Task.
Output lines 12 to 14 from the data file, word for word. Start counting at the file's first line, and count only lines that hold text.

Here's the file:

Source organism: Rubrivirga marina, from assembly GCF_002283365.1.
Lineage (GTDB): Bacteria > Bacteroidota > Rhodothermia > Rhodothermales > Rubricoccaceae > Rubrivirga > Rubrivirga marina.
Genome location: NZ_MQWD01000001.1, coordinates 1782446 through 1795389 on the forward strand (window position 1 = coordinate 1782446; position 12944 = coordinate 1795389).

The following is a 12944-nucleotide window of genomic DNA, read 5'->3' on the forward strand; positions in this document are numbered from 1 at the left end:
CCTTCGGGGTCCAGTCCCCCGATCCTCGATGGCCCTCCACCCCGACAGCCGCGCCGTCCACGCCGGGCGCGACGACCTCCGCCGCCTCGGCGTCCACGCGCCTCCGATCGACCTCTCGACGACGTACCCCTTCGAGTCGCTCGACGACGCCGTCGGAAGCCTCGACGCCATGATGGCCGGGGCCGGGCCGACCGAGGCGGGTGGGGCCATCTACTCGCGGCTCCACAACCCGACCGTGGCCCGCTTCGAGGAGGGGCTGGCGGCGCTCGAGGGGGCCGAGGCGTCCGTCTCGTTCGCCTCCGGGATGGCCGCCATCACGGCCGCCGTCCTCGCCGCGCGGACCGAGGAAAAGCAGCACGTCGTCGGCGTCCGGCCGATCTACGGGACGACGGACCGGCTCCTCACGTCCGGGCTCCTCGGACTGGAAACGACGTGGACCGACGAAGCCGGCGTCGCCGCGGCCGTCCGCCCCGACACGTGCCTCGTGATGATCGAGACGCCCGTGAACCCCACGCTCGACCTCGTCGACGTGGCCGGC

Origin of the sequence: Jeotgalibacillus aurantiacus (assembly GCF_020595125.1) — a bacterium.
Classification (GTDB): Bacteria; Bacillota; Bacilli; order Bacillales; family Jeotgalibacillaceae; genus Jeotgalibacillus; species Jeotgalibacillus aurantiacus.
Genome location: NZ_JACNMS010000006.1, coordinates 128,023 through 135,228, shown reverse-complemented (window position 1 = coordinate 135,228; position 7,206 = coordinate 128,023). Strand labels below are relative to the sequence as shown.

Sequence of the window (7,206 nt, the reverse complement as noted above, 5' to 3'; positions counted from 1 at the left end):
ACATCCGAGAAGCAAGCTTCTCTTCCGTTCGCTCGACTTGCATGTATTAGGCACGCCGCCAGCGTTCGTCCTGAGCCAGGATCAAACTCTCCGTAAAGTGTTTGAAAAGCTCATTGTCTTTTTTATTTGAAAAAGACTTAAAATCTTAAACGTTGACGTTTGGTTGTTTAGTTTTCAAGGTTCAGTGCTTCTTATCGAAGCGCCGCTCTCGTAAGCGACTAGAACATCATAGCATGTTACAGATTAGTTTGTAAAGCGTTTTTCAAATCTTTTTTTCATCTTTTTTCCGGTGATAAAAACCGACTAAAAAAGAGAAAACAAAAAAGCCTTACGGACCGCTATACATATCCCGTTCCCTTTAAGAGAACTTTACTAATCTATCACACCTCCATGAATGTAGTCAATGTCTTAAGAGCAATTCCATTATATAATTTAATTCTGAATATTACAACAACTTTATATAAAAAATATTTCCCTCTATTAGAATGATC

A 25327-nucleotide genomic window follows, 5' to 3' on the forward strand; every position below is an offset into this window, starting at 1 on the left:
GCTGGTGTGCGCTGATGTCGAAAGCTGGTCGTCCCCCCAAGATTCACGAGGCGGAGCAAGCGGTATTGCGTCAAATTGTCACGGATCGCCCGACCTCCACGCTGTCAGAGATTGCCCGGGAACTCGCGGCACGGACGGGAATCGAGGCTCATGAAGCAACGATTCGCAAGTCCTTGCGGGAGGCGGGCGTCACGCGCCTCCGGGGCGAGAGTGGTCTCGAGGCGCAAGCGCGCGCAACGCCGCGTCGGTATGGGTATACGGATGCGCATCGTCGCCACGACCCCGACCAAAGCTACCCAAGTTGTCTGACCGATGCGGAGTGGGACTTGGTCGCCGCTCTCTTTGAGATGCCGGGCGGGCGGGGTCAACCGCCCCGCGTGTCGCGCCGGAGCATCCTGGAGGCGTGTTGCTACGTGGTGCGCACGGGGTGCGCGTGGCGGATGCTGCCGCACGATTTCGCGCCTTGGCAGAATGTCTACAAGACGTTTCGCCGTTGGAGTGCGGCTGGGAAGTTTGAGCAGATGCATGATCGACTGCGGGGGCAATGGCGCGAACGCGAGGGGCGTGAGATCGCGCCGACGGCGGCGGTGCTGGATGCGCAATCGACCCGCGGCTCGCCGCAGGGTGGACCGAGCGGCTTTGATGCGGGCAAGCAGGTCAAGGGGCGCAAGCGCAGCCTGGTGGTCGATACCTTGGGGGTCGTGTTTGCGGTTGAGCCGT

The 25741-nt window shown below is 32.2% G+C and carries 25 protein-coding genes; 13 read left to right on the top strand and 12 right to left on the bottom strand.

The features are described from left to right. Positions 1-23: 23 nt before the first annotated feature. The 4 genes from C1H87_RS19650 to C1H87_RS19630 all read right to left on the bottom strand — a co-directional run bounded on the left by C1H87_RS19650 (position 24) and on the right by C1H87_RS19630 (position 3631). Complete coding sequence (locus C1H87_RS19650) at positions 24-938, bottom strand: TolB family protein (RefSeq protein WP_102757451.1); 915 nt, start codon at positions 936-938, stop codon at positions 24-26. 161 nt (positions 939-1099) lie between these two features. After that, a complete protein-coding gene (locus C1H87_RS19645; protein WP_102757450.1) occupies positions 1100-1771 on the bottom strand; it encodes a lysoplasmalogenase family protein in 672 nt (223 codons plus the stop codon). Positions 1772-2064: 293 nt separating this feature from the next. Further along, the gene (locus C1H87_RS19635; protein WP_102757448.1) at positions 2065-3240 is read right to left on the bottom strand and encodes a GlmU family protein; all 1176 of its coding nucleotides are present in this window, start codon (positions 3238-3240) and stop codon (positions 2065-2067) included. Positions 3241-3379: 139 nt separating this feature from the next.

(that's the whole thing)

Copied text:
GCTGGTGTGCGCTGATGTCGAAAGCTGGTCGTCCCCCCAAGATTCACGAGGCGGAGCAAGCGGTATTGCGTCAAATTGTCACGGATCGCCCGACCTCCACGCTGTCAGAGATTGCCCGGGAACTCGCGGCACGGACGGGAATCGAGGCTCATGAAGCAACGATTCGCAAGTCCTTGCGGGAGGCGGGCGTCACGCGCCTCCGGGGCGAGAGTGGTCTCGAGGCGCAAGCGCGCGCAACGCCGCGTCGGTATGGGTATACGGATGCGCATCGTCGCCACGACCCCGACCAAAGCTACCCAAGTTGTCTGACCGATGCGGAGTGGGACTTGGTCGCCGCTCTCTTTGAGATGCCGGGCGGGCGGGGTCAACCGCCCCGCGTGTCGCGCCGGAGCATCCTGGAGGCGTGTTGCTACGTGGTGCGCACGGGGTGCGCGTGGCGGATGCTGCCGCACGATTTCGCGCCTTGGCAGAATGTCTACAAGACGTTTCGCCGTTGGAGTGCGGCTGGGAAGTTTGAGCAGATGCATGATCGACTGCGGGGGCAATGGCGCGAACGCGAGGGGCGTGAGATCGCGCCGACGGCGGCGGTGCTGGATGCGCAATCGACCCGCGGCTCGCCGCAGGGTGGACCGAGCGGCTTTGATGCGGGCAAGCAGGTCAAGGGGCGCAAGCGCAGCCTGGTGGTCGATACCTTGGGGGTCGTGTTTGCGGTTGAGCCGT

The 25741-nt window shown below is 32.2% G+C and carries 25 protein-coding genes; 13 read left to right on the top strand and 12 right to left on the bottom strand.

The features are described from left to right. Positions 1-23: 23 nt before the first annotated feature. The 4 genes from C1H87_RS19650 to C1H87_RS19630 all read right to left on the bottom strand — a co-directional run bounded on the left by C1H87_RS19650 (position 24) and on the right by C1H87_RS19630 (position 3631). Complete coding sequence (locus C1H87_RS19650) at positions 24-938, bottom strand: TolB family protein (RefSeq protein WP_102757451.1); 915 nt, start codon at positions 936-938, stop codon at positions 24-26. 161 nt (positions 939-1099) lie between these two features. After that, a complete protein-coding gene (locus C1H87_RS19645; protein WP_102757450.1) occupies positions 1100-1771 on the bottom strand; it encodes a lysoplasmalogenase family protein in 672 nt (223 codons plus the stop codon). Positions 1772-2064: 293 nt separating this feature from the next. Further along, the gene (locus C1H87_RS19635; protein WP_102757448.1) at positions 2065-3240 is read right to left on the bottom strand and encodes a GlmU family protein; all 1176 of its coding nucleotides are present in this window, start codon (positions 3238-3240) and stop codon (positions 2065-2067) included. Positions 3241-3379: 139 nt separating this feature from the next.